5 areas to hit in Barcelona which aren't La Rambla

Barcelona is one of Europe’s most iconic destinations, and also one of the most well-visited thanks to its heady combination of the best of both city and beach life. Many people tend to stay on or around its most famous street, La Rambla, and it’s easy to not travel much further than this huge boulevard.

While it’s definitely worth exploring, there’s plenty more on offer. From kick-ass aerial views, to trendy tree-lined squares. It would be a shame not to venture a bit further out. If you’re heading to Barcelona but want to see more than the usual tourist hotspots then check out these areas to hit that aren’t La Rambla.

1. Gracia

Formerly a village in its own right that was absorbed into the city proper as it expanded, Gracia still retains its small-town feel. Its narrow, tree-lined streets are packed full of tiny boutiques, hipster wine bars, and independent restaurants as well as numerous pretty squares with chilled-out atmospheres. Gracia is one of the trendiest areas in the city and yet manages to pull it off without feeling pretentious. While there are no attractions as such here, it’s got a great laid back night scene and some of the best eateries in the city.

2. El Born

Just beyond the narrow, sun-starved labyrinth of the Gothic Quarter in the centre of Barcelona is the little oasis of El Born. Unlike the Gothic Quarter, the streets are noticeably more open, leafy, and bright, which lend themselves to the outdoor cafe and bar scene which has developed here in recent years. Centred around the beautiful Passeig de Born, the area boasts numerous al fresco dining opportunities, some of the best cocktail bars in the city, and a vibrant and young feel. El Born is undoubtedly one of the more upmarket areas in Barcelona, with stunning architecture to match.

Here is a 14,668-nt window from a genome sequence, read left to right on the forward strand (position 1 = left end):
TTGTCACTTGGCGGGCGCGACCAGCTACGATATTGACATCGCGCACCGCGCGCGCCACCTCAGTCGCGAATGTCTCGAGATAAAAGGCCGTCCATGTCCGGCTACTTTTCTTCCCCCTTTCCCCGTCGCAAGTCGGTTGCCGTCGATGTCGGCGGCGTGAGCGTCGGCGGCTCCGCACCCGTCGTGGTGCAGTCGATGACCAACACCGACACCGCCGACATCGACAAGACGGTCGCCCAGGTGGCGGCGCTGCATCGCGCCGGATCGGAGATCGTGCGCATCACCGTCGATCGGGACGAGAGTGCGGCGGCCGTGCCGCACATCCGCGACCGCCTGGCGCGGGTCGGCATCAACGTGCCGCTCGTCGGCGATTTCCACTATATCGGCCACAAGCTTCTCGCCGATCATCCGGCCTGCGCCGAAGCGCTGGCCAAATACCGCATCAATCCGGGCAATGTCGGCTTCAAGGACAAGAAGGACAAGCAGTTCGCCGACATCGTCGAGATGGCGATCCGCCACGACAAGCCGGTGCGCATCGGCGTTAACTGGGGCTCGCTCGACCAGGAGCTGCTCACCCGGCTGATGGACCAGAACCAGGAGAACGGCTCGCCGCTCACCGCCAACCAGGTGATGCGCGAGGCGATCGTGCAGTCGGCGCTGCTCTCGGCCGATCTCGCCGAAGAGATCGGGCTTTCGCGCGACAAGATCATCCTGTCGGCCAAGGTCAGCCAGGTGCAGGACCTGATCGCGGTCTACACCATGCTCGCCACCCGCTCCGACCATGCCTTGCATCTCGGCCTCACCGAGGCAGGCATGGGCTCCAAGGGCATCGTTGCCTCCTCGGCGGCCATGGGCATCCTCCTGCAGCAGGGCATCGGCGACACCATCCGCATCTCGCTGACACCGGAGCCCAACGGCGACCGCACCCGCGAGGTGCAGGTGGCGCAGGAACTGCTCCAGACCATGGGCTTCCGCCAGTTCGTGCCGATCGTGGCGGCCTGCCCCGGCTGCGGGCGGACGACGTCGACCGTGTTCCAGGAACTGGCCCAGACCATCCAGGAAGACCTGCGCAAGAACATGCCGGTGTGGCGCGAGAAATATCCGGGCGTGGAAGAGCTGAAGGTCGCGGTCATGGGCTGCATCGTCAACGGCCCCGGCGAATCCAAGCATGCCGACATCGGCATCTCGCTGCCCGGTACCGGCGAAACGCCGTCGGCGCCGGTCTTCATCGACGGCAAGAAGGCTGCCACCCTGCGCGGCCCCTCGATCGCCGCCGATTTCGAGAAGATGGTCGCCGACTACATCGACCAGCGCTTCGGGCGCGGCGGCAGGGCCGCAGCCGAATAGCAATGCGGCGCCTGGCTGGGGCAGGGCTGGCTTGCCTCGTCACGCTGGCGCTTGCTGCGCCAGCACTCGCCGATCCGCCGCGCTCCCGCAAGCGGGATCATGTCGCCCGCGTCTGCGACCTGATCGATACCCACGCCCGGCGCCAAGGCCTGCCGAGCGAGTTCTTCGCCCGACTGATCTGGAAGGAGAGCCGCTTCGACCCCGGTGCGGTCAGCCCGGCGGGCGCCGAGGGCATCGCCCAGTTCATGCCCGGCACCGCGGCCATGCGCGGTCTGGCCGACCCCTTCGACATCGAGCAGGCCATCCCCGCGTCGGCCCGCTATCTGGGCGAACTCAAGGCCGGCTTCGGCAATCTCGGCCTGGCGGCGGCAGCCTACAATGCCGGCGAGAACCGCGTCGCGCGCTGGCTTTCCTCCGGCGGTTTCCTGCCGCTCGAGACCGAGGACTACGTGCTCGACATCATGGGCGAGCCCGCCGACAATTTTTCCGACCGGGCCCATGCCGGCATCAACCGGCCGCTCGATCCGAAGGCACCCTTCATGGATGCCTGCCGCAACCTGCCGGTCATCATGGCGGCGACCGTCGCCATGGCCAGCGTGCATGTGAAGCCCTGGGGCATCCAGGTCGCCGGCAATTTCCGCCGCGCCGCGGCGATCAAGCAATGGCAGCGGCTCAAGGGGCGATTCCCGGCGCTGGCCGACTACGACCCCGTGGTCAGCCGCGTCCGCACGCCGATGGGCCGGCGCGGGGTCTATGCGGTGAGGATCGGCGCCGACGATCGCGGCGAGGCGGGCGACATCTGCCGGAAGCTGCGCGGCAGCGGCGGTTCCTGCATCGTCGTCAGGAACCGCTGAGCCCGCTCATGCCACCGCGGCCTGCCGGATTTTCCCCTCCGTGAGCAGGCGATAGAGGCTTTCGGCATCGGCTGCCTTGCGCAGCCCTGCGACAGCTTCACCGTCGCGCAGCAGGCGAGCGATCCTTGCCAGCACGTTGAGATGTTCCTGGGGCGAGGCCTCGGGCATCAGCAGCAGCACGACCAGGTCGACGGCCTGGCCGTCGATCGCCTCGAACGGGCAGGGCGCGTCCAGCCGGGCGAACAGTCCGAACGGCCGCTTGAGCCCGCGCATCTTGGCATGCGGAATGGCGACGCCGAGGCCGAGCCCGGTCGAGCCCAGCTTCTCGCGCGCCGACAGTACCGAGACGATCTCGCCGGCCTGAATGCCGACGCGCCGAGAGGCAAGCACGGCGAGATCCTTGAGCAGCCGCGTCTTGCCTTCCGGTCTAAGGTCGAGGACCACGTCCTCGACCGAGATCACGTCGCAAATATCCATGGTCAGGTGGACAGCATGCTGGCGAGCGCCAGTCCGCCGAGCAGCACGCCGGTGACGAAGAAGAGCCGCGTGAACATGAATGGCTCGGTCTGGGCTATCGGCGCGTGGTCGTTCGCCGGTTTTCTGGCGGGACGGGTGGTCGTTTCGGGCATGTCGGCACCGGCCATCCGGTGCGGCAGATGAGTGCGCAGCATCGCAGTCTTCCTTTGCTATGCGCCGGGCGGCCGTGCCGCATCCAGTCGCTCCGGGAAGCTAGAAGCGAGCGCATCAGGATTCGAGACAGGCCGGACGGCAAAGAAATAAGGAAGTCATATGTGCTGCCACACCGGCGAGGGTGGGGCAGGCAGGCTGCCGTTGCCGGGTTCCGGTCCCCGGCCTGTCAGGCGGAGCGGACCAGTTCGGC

3. El Raval

Just off La Rambla lies the area with undoubtedly the seediest reputation in Barcelona, El Raval. Formerly known as a kind of den of iniquity, with prostitution, drugs, and petty crime being rife, over the past few decades that’s started to change. It’s undergone heavy regeneration in recent years and is building a name as more of a cultural hotspot. You’ll find great street art, plenty of small studios, galleries bookshops, plus an abundance of cheap, ethnic restaurants. However, while the majority of the most unsavoury activities have been cleared out, it definitely still retains a certain edge to it.

4. Poble Sec

In the shadow of Montjuic, one of Barcelona’s characteristic surrounding hills, lies the largely residential area of Poble Sec. It’s just minutes away from many of the city’s top attractions including the Magic Fountains, the old bullring, and the stunning Montjuic Castle. It’s also where you’ll find the restaurant-lined Carrer de Blai, the best street in Barcelona to sample one of its must-try foods, pinchos. Essentially they’re bite-sized portions of food secured to a piece of bread with a cocktail stick. However, they’re a speciality of the Catalan region and the sheer variety of toppings on offer is sure to boggle your mind.

5. El Carmel

This hillside neighbourhood is quite unique in Barcelona since it’s home to a largely Spanish rather than Catalan population. This was as a result of mass migration during General Franco’s rule and gives the area an interesting and individual feel. The main reason to come to El Carmel though, is to visit what is probably Barcelona’s very best lookout, the Bunkers. Built to help defend the city from aerial attacks during the civil war, they now provide what have to be the most stunning 360 panoramic views across the city and beyond.

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